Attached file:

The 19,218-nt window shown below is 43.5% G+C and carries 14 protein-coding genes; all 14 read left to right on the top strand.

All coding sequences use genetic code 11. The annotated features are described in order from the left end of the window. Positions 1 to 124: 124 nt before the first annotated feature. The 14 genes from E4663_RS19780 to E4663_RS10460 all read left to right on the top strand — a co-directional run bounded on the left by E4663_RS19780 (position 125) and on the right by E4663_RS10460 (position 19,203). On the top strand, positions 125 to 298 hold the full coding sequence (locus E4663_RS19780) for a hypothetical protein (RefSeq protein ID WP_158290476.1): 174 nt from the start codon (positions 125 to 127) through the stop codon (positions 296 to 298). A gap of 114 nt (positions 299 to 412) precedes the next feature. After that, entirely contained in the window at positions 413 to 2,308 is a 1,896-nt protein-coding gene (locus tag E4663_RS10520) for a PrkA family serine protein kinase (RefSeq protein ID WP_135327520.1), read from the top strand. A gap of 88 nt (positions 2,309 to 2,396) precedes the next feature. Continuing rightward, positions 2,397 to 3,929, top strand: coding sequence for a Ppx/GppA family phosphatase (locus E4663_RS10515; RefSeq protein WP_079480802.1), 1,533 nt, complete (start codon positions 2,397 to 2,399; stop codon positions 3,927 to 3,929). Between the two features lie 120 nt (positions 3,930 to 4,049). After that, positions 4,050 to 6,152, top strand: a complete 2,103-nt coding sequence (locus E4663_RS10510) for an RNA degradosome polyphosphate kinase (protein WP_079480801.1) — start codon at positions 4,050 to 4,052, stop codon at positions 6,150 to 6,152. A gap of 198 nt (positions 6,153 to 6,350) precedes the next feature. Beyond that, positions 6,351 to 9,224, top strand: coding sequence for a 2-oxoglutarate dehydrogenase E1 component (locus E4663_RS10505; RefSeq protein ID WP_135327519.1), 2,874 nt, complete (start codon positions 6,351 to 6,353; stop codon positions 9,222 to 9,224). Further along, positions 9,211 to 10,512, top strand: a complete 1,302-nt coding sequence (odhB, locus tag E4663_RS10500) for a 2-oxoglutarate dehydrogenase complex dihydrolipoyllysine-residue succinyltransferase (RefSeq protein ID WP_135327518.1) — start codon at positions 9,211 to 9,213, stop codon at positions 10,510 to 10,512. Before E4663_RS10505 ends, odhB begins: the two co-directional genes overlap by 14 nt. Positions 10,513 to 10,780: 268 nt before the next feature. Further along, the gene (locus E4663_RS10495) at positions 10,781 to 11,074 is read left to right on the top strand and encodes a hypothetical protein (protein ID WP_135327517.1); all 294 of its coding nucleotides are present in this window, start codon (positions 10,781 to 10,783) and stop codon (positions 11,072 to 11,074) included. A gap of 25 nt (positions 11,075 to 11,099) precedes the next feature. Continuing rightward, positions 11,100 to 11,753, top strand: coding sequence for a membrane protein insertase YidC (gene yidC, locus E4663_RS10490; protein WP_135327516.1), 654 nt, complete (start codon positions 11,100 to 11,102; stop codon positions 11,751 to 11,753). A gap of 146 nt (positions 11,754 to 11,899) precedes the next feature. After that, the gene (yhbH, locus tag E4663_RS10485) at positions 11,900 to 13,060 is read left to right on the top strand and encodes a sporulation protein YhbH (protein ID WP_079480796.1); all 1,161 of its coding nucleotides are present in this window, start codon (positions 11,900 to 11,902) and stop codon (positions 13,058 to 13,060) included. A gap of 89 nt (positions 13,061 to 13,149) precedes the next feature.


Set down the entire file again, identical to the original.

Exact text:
The 19,218-nt window shown below is 43.5% G+C and carries 14 protein-coding genes; all 14 read left to right on the top strand.

All coding sequences use genetic code 11. The annotated features are described in order from the left end of the window. Positions 1 to 124: 124 nt before the first annotated feature. The 14 genes from E4663_RS19780 to E4663_RS10460 all read left to right on the top strand — a co-directional run bounded on the left by E4663_RS19780 (position 125) and on the right by E4663_RS10460 (position 19,203). On the top strand, positions 125 to 298 hold the full coding sequence (locus E4663_RS19780) for a hypothetical protein (RefSeq protein ID WP_158290476.1): 174 nt from the start codon (positions 125 to 127) through the stop codon (positions 296 to 298). A gap of 114 nt (positions 299 to 412) precedes the next feature. After that, entirely contained in the window at positions 413 to 2,308 is a 1,896-nt protein-coding gene (locus tag E4663_RS10520) for a PrkA family serine protein kinase (RefSeq protein ID WP_135327520.1), read from the top strand. A gap of 88 nt (positions 2,309 to 2,396) precedes the next feature. Continuing rightward, positions 2,397 to 3,929, top strand: coding sequence for a Ppx/GppA family phosphatase (locus E4663_RS10515; RefSeq protein WP_079480802.1), 1,533 nt, complete (start codon positions 2,397 to 2,399; stop codon positions 3,927 to 3,929). Between the two features lie 120 nt (positions 3,930 to 4,049). After that, positions 4,050 to 6,152, top strand: a complete 2,103-nt coding sequence (locus E4663_RS10510) for an RNA degradosome polyphosphate kinase (protein WP_079480801.1) — start codon at positions 4,050 to 4,052, stop codon at positions 6,150 to 6,152. A gap of 198 nt (positions 6,153 to 6,350) precedes the next feature. Beyond that, positions 6,351 to 9,224, top strand: coding sequence for a 2-oxoglutarate dehydrogenase E1 component (locus E4663_RS10505; RefSeq protein ID WP_135327519.1), 2,874 nt, complete (start codon positions 6,351 to 6,353; stop codon positions 9,222 to 9,224). Further along, positions 9,211 to 10,512, top strand: a complete 1,302-nt coding sequence (odhB, locus tag E4663_RS10500) for a 2-oxoglutarate dehydrogenase complex dihydrolipoyllysine-residue succinyltransferase (RefSeq protein ID WP_135327518.1) — start codon at positions 9,211 to 9,213, stop codon at positions 10,510 to 10,512. Before E4663_RS10505 ends, odhB begins: the two co-directional genes overlap by 14 nt. Positions 10,513 to 10,780: 268 nt before the next feature. Further along, the gene (locus E4663_RS10495) at positions 10,781 to 11,074 is read left to right on the top strand and encodes a hypothetical protein (protein ID WP_135327517.1); all 294 of its coding nucleotides are present in this window, start codon (positions 10,781 to 10,783) and stop codon (positions 11,072 to 11,074) included. A gap of 25 nt (positions 11,075 to 11,099) precedes the next feature. Continuing rightward, positions 11,100 to 11,753, top strand: coding sequence for a membrane protein insertase YidC (gene yidC, locus E4663_RS10490; protein WP_135327516.1), 654 nt, complete (start codon positions 11,100 to 11,102; stop codon positions 11,751 to 11,753). A gap of 146 nt (positions 11,754 to 11,899) precedes the next feature. After that, the gene (yhbH, locus tag E4663_RS10485) at positions 11,900 to 13,060 is read left to right on the top strand and encodes a sporulation protein YhbH (protein ID WP_079480796.1); all 1,161 of its coding nucleotides are present in this window, start codon (positions 11,900 to 11,902) and stop codon (positions 13,058 to 13,060) included. A gap of 89 nt (positions 13,061 to 13,149) precedes the next feature.